Global Economic Downturn
The global economic downturn that has impacted the United States the last few years has resulted in many private golf clubs closing or converting to public daily fee. Over the months Dr Karl Danneberger has listened to experts give ideas on maintaining a successful private club in the current economic environment.
As background, a private club in the United States may vary from those in other parts of the world. A private club is often comprised of different types of members. One membership group is known as Social. These members join for the amenities of the club like the dining facility, pool, tennis court, etc. Social membership does not include golf or allows for as a limited number of golf rounds. The Golf membership includes all the benefits of the club plus playing privilege. Membership can be further divided into each category based on individual or family membership. The fee structure varies depending on the level and dues vary widely depending on the club.
Although conducted as a scientific survey, below are some of the common points
Strive for a world class practice facility:
Members have less time to play golf, due to professional and family obligations. However, quality practice facilities help attract and retain members because they do have time to come out and practice for short period of times.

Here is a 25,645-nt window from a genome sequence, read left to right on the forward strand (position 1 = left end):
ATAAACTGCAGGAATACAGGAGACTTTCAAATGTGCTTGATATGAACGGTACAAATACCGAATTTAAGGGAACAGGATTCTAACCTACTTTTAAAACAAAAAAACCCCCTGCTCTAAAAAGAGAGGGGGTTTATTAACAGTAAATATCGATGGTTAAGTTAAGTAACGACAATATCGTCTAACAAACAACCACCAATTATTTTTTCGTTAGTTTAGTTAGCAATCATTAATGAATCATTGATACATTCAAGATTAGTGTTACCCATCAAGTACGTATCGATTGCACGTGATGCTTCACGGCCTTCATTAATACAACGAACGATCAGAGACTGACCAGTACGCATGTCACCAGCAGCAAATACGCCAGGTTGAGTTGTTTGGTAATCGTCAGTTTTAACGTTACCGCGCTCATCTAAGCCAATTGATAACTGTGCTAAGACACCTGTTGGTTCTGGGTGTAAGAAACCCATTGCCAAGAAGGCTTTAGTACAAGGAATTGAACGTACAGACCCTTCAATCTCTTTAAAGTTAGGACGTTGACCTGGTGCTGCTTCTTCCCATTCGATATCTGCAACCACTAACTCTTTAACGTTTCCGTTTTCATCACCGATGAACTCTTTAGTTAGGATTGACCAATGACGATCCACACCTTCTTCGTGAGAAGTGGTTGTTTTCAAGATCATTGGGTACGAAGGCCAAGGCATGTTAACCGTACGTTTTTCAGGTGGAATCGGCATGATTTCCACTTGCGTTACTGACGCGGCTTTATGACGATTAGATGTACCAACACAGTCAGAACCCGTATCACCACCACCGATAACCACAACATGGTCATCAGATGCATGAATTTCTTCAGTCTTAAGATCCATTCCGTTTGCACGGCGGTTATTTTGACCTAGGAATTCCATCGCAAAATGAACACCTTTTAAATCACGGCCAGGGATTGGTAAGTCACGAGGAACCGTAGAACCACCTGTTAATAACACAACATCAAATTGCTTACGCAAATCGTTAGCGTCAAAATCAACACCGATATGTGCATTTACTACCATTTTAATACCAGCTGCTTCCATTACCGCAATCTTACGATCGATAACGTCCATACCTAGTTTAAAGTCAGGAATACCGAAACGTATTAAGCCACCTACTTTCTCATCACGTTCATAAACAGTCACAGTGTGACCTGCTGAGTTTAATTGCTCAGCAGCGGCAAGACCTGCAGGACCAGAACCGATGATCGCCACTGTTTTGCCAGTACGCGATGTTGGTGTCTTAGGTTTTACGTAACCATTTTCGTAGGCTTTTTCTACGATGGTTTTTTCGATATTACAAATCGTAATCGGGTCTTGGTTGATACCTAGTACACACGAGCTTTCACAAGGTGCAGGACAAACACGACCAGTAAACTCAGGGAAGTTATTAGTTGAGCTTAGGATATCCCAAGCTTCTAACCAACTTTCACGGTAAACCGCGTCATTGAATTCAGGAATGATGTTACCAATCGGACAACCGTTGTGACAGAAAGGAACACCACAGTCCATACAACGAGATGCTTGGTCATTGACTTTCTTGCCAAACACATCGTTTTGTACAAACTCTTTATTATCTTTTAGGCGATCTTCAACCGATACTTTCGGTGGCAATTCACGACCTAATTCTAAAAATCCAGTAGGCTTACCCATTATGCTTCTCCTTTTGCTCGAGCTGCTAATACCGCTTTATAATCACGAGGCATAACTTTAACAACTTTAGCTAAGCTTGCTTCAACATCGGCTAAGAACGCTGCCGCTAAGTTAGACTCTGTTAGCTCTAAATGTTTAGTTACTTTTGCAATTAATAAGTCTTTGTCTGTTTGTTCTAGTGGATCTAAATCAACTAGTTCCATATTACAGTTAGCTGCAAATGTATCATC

Short game practice facility:
These are compressed short practice facilities where members can practice chip shots, short wedge and bunker shots, and putting. Short game facilities attract all types of
players including women, juniors, seniors, and members in general.
A health and fitness centre:
Increasingly potential members look at fitness facilities as a priority above the traditional offerings.
Members with young children increasingly are looking for facilities that not only have active junior golf programs, but also cater to children's and thus parent's
Tournament pin placement: Rule of thumb?
Currently, the United States Golf Association for determining hole location start by following this general rule. For green speeds of 10.5 feet the allowable slope is less than 3.5%. For green speeds greater than 12, the allowable slope is less
than 3.0%. Additional adjustments my be made based on conditions and testing the location with a few test putts. A common tool used to determine slope around a hole placement is a builder's digital leveler.